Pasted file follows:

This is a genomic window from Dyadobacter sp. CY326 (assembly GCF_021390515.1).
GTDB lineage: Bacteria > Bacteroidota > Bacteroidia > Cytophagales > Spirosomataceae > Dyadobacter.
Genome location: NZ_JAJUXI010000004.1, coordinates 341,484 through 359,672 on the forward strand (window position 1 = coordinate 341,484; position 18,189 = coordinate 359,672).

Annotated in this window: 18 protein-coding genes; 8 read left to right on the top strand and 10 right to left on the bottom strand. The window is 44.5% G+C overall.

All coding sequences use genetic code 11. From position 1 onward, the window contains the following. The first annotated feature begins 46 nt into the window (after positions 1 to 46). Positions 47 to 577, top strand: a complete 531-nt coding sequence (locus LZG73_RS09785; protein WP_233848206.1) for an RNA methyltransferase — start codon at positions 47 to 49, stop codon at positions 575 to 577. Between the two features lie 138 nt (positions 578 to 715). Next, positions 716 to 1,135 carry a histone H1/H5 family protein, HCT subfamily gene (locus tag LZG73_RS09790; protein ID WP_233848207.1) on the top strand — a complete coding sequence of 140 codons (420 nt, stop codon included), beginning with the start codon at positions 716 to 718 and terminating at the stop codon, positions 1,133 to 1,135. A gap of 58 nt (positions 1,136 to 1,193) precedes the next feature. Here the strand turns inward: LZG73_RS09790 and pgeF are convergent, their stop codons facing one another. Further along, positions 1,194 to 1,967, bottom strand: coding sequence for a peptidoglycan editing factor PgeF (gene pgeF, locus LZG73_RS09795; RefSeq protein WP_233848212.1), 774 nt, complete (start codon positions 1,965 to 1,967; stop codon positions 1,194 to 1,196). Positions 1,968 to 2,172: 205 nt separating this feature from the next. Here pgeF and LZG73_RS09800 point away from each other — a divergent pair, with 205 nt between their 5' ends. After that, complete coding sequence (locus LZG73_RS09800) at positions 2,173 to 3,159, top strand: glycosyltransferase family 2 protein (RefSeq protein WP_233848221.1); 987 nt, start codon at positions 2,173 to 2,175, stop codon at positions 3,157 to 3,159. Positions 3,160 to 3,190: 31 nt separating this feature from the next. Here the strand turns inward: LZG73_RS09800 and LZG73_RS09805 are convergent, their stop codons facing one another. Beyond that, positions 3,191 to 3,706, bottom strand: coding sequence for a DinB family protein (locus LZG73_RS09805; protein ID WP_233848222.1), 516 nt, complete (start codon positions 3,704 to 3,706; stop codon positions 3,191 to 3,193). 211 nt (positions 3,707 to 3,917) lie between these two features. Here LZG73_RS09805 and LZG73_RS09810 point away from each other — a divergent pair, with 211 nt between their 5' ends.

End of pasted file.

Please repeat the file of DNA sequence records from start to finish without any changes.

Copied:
This is a genomic window from Dyadobacter sp. CY326 (assembly GCF_021390515.1).
GTDB lineage: Bacteria > Bacteroidota > Bacteroidia > Cytophagales > Spirosomataceae > Dyadobacter.
Genome location: NZ_JAJUXI010000004.1, coordinates 341,484 through 359,672 on the forward strand (window position 1 = coordinate 341,484; position 18,189 = coordinate 359,672).

Annotated in this window: 18 protein-coding genes; 8 read left to right on the top strand and 10 right to left on the bottom strand. The window is 44.5% G+C overall.

All coding sequences use genetic code 11. From position 1 onward, the window contains the following. The first annotated feature begins 46 nt into the window (after positions 1 to 46). Positions 47 to 577, top strand: a complete 531-nt coding sequence (locus LZG73_RS09785; protein WP_233848206.1) for an RNA methyltransferase — start codon at positions 47 to 49, stop codon at positions 575 to 577. Between the two features lie 138 nt (positions 578 to 715). Next, positions 716 to 1,135 carry a histone H1/H5 family protein, HCT subfamily gene (locus tag LZG73_RS09790; protein ID WP_233848207.1) on the top strand — a complete coding sequence of 140 codons (420 nt, stop codon included), beginning with the start codon at positions 716 to 718 and terminating at the stop codon, positions 1,133 to 1,135. A gap of 58 nt (positions 1,136 to 1,193) precedes the next feature. Here the strand turns inward: LZG73_RS09790 and pgeF are convergent, their stop codons facing one another. Further along, positions 1,194 to 1,967, bottom strand: coding sequence for a peptidoglycan editing factor PgeF (gene pgeF, locus LZG73_RS09795; RefSeq protein WP_233848212.1), 774 nt, complete (start codon positions 1,965 to 1,967; stop codon positions 1,194 to 1,196). Positions 1,968 to 2,172: 205 nt separating this feature from the next. Here pgeF and LZG73_RS09800 point away from each other — a divergent pair, with 205 nt between their 5' ends. After that, complete coding sequence (locus LZG73_RS09800) at positions 2,173 to 3,159, top strand: glycosyltransferase family 2 protein (RefSeq protein WP_233848221.1); 987 nt, start codon at positions 2,173 to 2,175, stop codon at positions 3,157 to 3,159. Positions 3,160 to 3,190: 31 nt separating this feature from the next. Here the strand turns inward: LZG73_RS09800 and LZG73_RS09805 are convergent, their stop codons facing one another. Beyond that, positions 3,191 to 3,706, bottom strand: coding sequence for a DinB family protein (locus LZG73_RS09805; protein ID WP_233848222.1), 516 nt, complete (start codon positions 3,704 to 3,706; stop codon positions 3,191 to 3,193). 211 nt (positions 3,707 to 3,917) lie between these two features. Here LZG73_RS09805 and LZG73_RS09810 point away from each other — a divergent pair, with 211 nt between their 5' ends.